By Jon Lawn, BRECcIA Project Manager
I have been working in international development project management roles for nearly ten years now, moving through four large research projects at the University of Southampton, based in different faculties and with different funders. Over these nearly 10 years, I have met and kept in touch with individuals who have similar roles across the university, and many of us have had a shared ambition to develop something more structured than the ad-hoc coffee in the Staff Club – to keep in touch, share experiences and provide a community for learning about best practice.
The University of Southampton conducts world-leading research across a vast range of disciplines and scales of projects. With an increase in funding for larger research projects, for example in the form of international consortia, clinical trials, doctoral centres or interdisciplinary hubs, there are more Professional Services staff across the University who are funded by external research grants to manage or provide specialist project support to those activities.
There are now many ‘Project Coordinators/Administrators’, ‘Project/Programme Managers’ and ‘Communications Officers’ (to name a few roles) spread across faculties of the University, often embedded in and providing Professional Services to academic and research teams.
From time-to-time people have asked me “How do you set up a Theory of Change?” or “Do you have a few minutes to talk to me about developing a risk management strategy for my project?” or “Who do I talk to about altering our budget?”. Project management challenges present themselves to all sorts of staff members across our research-intensive University.
In early 2019, after some further scoping of similar roles around the university, the Project Managers and Coordinators Network was launched, with the ambition to link up these dispersed roles from across our community.
This group started fairly small, mainly consisting of colleagues working within the management of research activities, and has grown through word-of-mouth and invitations to others with similar roles as we find them, or as a new project is funded and a new position is created. This group has expanded further than project management within research, to include other industry areas across the university, such as IT and Software and institutional change management, allowing for a deeper understanding and sharing of the application of Project Management techniques across the University.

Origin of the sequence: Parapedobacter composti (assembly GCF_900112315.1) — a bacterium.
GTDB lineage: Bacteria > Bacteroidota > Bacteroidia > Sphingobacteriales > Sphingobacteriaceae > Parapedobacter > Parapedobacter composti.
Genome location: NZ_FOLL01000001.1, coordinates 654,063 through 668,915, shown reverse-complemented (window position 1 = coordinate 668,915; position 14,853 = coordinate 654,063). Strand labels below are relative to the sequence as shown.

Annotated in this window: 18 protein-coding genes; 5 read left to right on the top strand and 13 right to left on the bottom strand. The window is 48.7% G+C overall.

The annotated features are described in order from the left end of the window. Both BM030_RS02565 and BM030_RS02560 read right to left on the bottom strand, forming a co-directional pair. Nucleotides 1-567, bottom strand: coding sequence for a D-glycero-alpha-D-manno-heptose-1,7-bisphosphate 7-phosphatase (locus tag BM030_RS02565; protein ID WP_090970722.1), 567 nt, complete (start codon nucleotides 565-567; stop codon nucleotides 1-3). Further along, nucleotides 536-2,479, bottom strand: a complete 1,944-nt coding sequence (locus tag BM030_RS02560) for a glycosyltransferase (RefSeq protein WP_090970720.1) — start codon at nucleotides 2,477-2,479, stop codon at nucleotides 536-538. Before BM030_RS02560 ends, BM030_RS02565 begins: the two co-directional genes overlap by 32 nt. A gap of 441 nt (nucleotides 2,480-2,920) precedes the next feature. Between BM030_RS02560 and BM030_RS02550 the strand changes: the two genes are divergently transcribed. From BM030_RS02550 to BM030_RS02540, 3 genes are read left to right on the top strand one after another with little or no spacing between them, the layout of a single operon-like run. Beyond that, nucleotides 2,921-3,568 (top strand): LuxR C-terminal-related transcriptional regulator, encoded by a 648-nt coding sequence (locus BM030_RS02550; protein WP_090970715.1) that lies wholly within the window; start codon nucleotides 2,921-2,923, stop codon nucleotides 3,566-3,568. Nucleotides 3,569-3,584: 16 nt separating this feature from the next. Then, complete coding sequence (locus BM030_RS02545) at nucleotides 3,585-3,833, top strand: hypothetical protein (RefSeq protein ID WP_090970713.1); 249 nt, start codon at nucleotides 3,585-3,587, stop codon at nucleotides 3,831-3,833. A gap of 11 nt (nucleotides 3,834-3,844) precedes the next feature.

The aims of the network include:
– Support and guidance: To meet people who work in a similar role; who experience similar joys and challenges; share stories and learn from each other.
– Share skills and best practice: Imagine you have never compiled a Risk Management Strategy before and you suddenly have a week to do this for your research project – wouldn’t it be useful to have a group of peers you could call on to ask for advice?
– Collaborative voice: As we learn what is and is not working well for the management of externally funded research activities, we can provide informed and coherent suggestions for improvements and efficiencies. We can engage as a network with other professional services and academic teams to both learn and share.
– Mentoring: As a network of experienced and established project coordinators and managers we can be an asset to newly recruited staff into these roles, and for other staff across the university who may benefit from our experience.
– Professional Development: We are able to highlight professional development opportunities and information to each other, and organise seminars and training events.
The network has been meeting every 2 months (when we were all based on campus!) over a series of lunchtime events, including ‘Introduction to Agile Project Management’ training, peer-to-peer ‘hot topic’ discussions (including communication tools, budgeting and developing business cases, to name a few…) and simply for a catch up and chat – sharing our joys and frustrations! As with any network, we encourage interaction between members, and have developed a directory of our expertise, enabling us to know who to contact within the network if we have a problem or want advice in a certain area.
Expectations on research and academia from funders is increasing, with impact, communication, capacity building, knowledge transfer, trials, pilots, data management, ethical approval, financial management, sub contracting, EU tenders and resource management all playing important parts of successfully managing projects.
We have partnered with the Research and Innovation Services (RIS) at the University of Southampton to develop a knowledge base and portal of useful documents, guides and templates surrounding research management for staff members to access.
We look forward to seeing the network develop and grow, informing best practice and improving institutional structures around project management.